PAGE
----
Two years on, the recently published Public Bodies 2012 report provides an overview of this reformed quango landscape. But what level of success has been attained? Each of the Government’s objectives is assessed in turn below, evaluating progress thus far and identifying future challenges to the reform agenda.

Are There Fewer Quangos?

The implementation of the reform programme was rapid, despite occurring in a period of relative instability (given budget and staffing reductions, as well as widespread civil service reform). Public Bodies 2012 states that since 2010 the number of NDPBs has been reduced by 220. While this denotes substantial progress on this objective, most bodies abolished thus far have been smaller advisory bodies and many functions have survived, being transferred into departments, executive agencies or merged into the remit of other bodies. Accordingly, while the numbers of arm’s length bodies is reducing, the scope of government is not necessarily shrinking.

In addition, a number of new bodies have been created by the coalition. Public Bodies 2012 notes that nine new bodies have been created since 2010 – six independent monitoring boards, the National Employment Savings Trust, the Office for Budgetary Responsibility and the Independent Commission for Aid Impact. However, the scope of Public Bodies 2012 is limited to NDPBs only, and this prevents a wider appreciation of changes in arm’s length bodies more generally. For example, some new executive agencies – such as the four created in the Department for Education, the Legal Aid Agency, the proposed National Crime Agency – and also other organisational forms such as the Office of Tax Simplification (an ‘independent office of the Treasury’) are NDPBs in a new form. The overt focus on numbers of NDPBs therefore misses the wider question of where functions of government are located – and many are remaining at arm’s length.

Have They Saved Money?

The belief that inefficiency and poor governance was rife within public bodies provided a key motivation to not only abolish but also reform ALB governance. In embarking on the reform programme, the Cabinet Office publicised anticipated savings of £2.6 billion by 2015 and ongoing savings of between £800 and £900 million a year after the Spending Review. A third of the initial saving (£0.9billion) was predicted to come from the abolition of two bodies, the Regional Development Agencies and Becta, yet the rest was based on imprecise and often incomparable data from departments. For example, some estimated reductions were based on spending review requirements, whilst others focused exclusively on savings from ALB reform.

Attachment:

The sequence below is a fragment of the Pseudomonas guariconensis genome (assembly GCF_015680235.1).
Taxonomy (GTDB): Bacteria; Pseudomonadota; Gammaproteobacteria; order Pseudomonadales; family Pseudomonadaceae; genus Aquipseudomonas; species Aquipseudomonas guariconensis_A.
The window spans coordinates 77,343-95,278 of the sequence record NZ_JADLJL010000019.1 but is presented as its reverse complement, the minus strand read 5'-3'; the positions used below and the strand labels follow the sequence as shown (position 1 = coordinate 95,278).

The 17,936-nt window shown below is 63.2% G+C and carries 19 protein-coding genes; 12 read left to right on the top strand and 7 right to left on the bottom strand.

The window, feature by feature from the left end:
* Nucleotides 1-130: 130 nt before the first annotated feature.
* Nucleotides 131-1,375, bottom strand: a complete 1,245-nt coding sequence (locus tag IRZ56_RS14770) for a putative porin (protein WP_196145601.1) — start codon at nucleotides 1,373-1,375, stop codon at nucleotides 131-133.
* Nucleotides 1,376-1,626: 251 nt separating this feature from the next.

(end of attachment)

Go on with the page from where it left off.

This lack of consistency led an NAO report to argue that the Cabinet Office did ‘not yet have the means to confirm the removal of £2.6 billion from administrative budgets’ or to check that this money was the result of savings rather than cuts. In its response, the Government highlighted that this figure incorporates wider efficiency savings from bodies that will continue to exist, but acknowledged that the cost of reform was still unclear. Indeed, the projected savings stemming from reform have recently been reviewed, and Public Bodies 2012 puts administrative savings at £401 million in the year 2011/12.

Furthermore, in calculating the money saved, little attention has been directed to the costs of transition, failing to consider the difficulties of, for example, disposing of assets and addressing redundancy costs. While the NAO has estimated transition to potentially cost £830 million, Public Bodies 2012 estimates the cost of reform to be between £650 million and £800 million. This wide variation in estimates again highlights the challenges faced by the Cabinet Office in demonstrating that efficiencies are a direct result of the public bodies reform agenda.

Are They More Accountable?

Government has sought to increase the accountability of ALBs by bringing them closer to departments and Ministers. In addition to the newly created executive agencies, the functions of 9 bodies have been transferred to executive agencies (which are said to enjoy far less autonomy from Government compared to other forms of ALB); and 16 have been transferred into departments. For the bodies that remain, a process of triennial review is being implemented whereby each body is subject to independent review every three years – serving to provide departments and Ministers with more awareness of their ALBs and thus improve the accountability (and efficiency) of these bodies.

However, the idea that moving bodies closer to the centre will increase accountability is not as clear cut as it seems. There is a risk that functions in, for example, executive agencies, will not be scrutinised to the same extent as those in NDPBs where triennial reviews occur. In reducing the length of the arm at which key functions are exercised, there is therefore a risk that formal structures of accountability, enhanced as a part of the reform programme, are bypassed.

Conclusion

The public bodies reform programme has represented a radical attempt to streamline arm’s length governance in the UK. The speed at which reform has been implemented and the numerous bodies abolished or otherwise reformed denotes considerable success over these first two years of reform. However, it remains unclear as to whether the reform programme will deliver on the government’s objectives to improve the efficiency and accountability of the arm’s length governance landscape.

The Government has committed to implementing a ‘benefits realisation framework’ which will enable departments to ‘better define, measure and optimise all forms of value created in consistent and credible way’, with a greater emphasis on improving the efficiency and accountability of the bodies that survived the cull. With these new developments, there is a possibility that the initial momentum of reform will be maintained, allowing the government to deliver greater efficiency and accountability across the public bodies landscape.